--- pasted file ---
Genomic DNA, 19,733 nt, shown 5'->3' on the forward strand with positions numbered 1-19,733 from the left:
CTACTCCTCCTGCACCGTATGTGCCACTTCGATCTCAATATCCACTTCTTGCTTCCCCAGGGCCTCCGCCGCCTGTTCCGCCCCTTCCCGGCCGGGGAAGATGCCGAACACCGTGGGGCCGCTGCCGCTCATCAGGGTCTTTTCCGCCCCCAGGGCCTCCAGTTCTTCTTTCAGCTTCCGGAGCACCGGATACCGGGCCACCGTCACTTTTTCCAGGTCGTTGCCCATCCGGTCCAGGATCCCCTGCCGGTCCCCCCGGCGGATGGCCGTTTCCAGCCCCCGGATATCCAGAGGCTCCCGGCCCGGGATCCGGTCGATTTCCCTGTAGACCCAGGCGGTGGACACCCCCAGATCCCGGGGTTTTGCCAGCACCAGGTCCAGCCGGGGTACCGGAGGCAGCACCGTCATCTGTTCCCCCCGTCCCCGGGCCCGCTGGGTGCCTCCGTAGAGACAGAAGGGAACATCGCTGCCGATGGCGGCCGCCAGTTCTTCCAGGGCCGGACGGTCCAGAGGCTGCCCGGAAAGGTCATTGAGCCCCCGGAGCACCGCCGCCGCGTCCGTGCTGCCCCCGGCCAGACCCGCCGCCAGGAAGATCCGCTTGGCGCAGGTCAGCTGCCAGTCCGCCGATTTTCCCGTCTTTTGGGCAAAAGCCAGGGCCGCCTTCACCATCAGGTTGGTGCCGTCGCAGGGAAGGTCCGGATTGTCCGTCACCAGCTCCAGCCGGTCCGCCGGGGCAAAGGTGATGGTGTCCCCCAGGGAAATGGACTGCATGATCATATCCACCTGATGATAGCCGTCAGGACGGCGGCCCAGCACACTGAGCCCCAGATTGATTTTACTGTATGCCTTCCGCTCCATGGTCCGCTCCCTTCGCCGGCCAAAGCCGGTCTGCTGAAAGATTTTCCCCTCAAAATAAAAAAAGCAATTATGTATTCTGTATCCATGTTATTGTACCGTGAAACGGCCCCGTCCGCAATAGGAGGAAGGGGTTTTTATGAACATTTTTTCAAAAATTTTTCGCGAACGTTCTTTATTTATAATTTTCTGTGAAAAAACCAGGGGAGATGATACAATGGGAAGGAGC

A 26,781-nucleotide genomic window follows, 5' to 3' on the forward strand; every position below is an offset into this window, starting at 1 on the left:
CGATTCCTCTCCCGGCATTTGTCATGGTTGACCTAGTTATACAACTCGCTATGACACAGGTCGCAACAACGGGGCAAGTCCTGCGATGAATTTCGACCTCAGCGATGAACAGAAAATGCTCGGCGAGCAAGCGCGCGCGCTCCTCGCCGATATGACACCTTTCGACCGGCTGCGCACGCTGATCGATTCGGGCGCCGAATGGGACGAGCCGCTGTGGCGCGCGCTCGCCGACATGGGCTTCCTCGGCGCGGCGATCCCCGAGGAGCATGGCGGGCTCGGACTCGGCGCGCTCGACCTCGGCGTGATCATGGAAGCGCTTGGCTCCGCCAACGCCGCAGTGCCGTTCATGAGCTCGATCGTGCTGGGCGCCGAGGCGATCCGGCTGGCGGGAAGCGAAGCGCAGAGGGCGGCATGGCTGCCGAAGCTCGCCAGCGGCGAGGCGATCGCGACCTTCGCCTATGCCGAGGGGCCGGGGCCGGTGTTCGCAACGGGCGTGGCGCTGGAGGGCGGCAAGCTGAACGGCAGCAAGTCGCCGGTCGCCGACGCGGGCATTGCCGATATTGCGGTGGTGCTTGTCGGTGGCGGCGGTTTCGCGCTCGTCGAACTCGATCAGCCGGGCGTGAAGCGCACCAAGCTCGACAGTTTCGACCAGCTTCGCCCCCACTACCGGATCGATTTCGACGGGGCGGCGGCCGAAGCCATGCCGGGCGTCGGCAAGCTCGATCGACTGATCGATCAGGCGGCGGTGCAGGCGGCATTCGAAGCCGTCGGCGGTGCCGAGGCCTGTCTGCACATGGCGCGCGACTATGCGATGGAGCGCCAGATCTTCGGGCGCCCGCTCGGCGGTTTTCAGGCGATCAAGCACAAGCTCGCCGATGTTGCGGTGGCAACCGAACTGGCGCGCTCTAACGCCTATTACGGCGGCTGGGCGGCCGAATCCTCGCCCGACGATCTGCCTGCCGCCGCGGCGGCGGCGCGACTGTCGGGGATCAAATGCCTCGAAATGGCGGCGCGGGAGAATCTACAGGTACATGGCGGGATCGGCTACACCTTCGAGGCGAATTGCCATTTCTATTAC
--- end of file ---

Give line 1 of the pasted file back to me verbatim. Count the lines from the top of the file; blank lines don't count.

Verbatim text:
Genomic DNA, 19,733 nt, shown 5'->3' on the forward strand with positions numbered 1-19,733 from the left: